All Crises Are Social Media Crises


Orangutans are at the center of a crisis for Nestle.

It has been a difficult day for Nestle.

They have been attacked on many fronts because of allegations that some of their products (the Kit Kat candy bar in particular) contain palm oil that is grown in a way that endangers rainforests.  Greenpeace created a rather graphic video featuring the Kit Kat that shows an office worker biting the severed finger of an orangutan.  The organization has called for a boycott.

Nestle has released it own official statement about its palm oil practices.

The controversy has spilled onto social media networks, most notably on Nestle’s Facebook page and on Twitter.  Bloggers are also now weighing in.  Unfortunately for Nestle, its Facebook spokesman got too emotionally involved with some of the back-and-forth with critics, which too be fair is only human nature in action.  Nestle seems to have recovered its composure – and the deserve tons of credit for engaging publicly.

But contrary to many reports – this isn’t a social media crisis.  Far from it, in fact.  This is a corporate crisis that has extended into the social media sphere.  The lesson here for other companies is simple: Almost ALL crises spill onto the Web.  That’s the nature of corporate crises in 2010. And that’s why when companies are preparing crisis plans they need to consider the online and social elements as well.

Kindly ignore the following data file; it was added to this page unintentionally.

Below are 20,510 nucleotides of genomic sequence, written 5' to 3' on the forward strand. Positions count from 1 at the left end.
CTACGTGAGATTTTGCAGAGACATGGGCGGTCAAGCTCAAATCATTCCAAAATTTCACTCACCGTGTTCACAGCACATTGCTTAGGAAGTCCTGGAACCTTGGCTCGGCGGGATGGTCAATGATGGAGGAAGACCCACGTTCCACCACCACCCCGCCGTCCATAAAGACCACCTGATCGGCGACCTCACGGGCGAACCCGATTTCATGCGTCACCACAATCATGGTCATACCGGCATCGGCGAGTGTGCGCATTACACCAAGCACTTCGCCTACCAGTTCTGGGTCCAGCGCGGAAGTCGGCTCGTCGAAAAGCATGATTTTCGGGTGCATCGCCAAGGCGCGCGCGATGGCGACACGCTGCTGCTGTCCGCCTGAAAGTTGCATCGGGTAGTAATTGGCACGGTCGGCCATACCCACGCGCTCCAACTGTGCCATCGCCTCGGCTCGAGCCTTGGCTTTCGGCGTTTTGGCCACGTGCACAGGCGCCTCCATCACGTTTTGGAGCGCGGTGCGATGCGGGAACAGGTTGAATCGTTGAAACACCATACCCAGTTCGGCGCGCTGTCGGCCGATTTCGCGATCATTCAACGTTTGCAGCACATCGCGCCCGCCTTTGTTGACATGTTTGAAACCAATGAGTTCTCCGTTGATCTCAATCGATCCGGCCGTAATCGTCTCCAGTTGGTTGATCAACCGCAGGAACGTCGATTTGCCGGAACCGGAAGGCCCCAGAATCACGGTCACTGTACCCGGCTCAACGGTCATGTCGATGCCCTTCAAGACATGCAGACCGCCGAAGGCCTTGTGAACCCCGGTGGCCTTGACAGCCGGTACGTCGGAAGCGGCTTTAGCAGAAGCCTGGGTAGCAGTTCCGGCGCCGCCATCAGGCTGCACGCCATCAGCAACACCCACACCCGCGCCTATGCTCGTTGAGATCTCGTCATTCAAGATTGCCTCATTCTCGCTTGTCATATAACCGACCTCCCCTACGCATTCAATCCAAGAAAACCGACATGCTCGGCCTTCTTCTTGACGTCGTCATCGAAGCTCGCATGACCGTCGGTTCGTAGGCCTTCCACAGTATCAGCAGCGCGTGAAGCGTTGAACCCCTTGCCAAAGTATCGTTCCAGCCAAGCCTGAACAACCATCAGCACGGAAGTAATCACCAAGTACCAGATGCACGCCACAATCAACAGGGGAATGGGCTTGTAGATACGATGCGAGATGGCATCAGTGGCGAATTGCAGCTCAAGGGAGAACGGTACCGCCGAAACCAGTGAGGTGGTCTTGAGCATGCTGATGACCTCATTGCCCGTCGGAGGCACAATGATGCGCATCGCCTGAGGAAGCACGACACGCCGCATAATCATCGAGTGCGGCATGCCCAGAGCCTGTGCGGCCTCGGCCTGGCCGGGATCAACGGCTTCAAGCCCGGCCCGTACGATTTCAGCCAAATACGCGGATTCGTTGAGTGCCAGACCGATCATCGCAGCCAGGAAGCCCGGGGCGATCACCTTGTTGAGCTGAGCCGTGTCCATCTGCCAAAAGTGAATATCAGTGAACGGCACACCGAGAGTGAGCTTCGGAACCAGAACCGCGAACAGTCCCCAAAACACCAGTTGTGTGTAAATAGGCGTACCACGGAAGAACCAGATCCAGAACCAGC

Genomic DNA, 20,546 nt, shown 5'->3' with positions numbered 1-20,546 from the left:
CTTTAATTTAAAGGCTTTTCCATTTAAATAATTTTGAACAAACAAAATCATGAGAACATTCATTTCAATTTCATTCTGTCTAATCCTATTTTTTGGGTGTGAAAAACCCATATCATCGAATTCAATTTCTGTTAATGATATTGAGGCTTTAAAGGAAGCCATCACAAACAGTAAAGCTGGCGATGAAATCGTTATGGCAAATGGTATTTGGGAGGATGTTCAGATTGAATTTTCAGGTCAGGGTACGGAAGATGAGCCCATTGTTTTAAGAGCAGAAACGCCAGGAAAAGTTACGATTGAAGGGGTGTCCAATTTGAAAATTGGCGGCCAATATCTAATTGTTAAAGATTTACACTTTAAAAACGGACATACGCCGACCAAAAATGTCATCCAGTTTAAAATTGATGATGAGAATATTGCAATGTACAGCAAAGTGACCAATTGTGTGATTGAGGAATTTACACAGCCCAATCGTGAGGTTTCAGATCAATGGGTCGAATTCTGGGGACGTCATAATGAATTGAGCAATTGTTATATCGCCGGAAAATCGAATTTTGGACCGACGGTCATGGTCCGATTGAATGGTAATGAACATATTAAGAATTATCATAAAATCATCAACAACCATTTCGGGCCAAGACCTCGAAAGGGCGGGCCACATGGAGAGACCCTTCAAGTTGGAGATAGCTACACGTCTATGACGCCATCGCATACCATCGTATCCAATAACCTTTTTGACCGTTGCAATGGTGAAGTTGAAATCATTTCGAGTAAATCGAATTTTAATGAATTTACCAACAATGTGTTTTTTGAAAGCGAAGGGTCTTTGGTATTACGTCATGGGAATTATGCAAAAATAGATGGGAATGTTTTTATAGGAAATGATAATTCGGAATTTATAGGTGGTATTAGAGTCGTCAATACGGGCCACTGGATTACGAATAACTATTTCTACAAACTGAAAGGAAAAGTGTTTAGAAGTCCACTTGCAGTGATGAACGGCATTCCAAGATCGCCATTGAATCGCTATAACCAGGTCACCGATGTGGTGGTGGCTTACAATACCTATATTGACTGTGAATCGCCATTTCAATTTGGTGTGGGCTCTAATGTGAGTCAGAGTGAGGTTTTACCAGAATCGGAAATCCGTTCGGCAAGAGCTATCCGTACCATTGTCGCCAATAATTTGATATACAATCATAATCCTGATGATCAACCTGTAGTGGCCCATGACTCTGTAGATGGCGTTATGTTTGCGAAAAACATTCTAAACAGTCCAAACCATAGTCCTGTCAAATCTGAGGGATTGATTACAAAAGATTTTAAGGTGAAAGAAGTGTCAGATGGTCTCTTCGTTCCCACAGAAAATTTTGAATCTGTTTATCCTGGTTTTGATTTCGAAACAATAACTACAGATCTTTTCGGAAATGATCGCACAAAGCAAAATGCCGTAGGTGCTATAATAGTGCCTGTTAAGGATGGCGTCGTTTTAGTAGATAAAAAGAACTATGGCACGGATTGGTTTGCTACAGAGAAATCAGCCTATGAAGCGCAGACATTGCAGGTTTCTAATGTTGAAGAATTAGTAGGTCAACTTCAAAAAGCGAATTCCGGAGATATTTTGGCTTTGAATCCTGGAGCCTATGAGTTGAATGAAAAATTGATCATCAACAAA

It’s now a crucial component of any crisis strategy.

At this point, all communicators need to realize that there’s no offline or online.  It is now the same thing.  When you are communicating these days you need to do it clearly and effectively through every channel – including social media channels.

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2 Responses to “All Crises Are Social Media Crises”

  1. how can you defend nestle after what they have done? that’s pathetic!!!

  2. I’m not making any judgments about Nestle and its business practices nor am I taking sides with Greenpeace. I don’t know enough of the details to do so.

    I’m simply discussing the communications and social media aspects of Nestle and how they reacted to the crisis.

    It is in my opinion that after a stumble, Nestle has done a very good job and should be commended for engaging with critics and fans when a lot of corporations would have circled the wagons.

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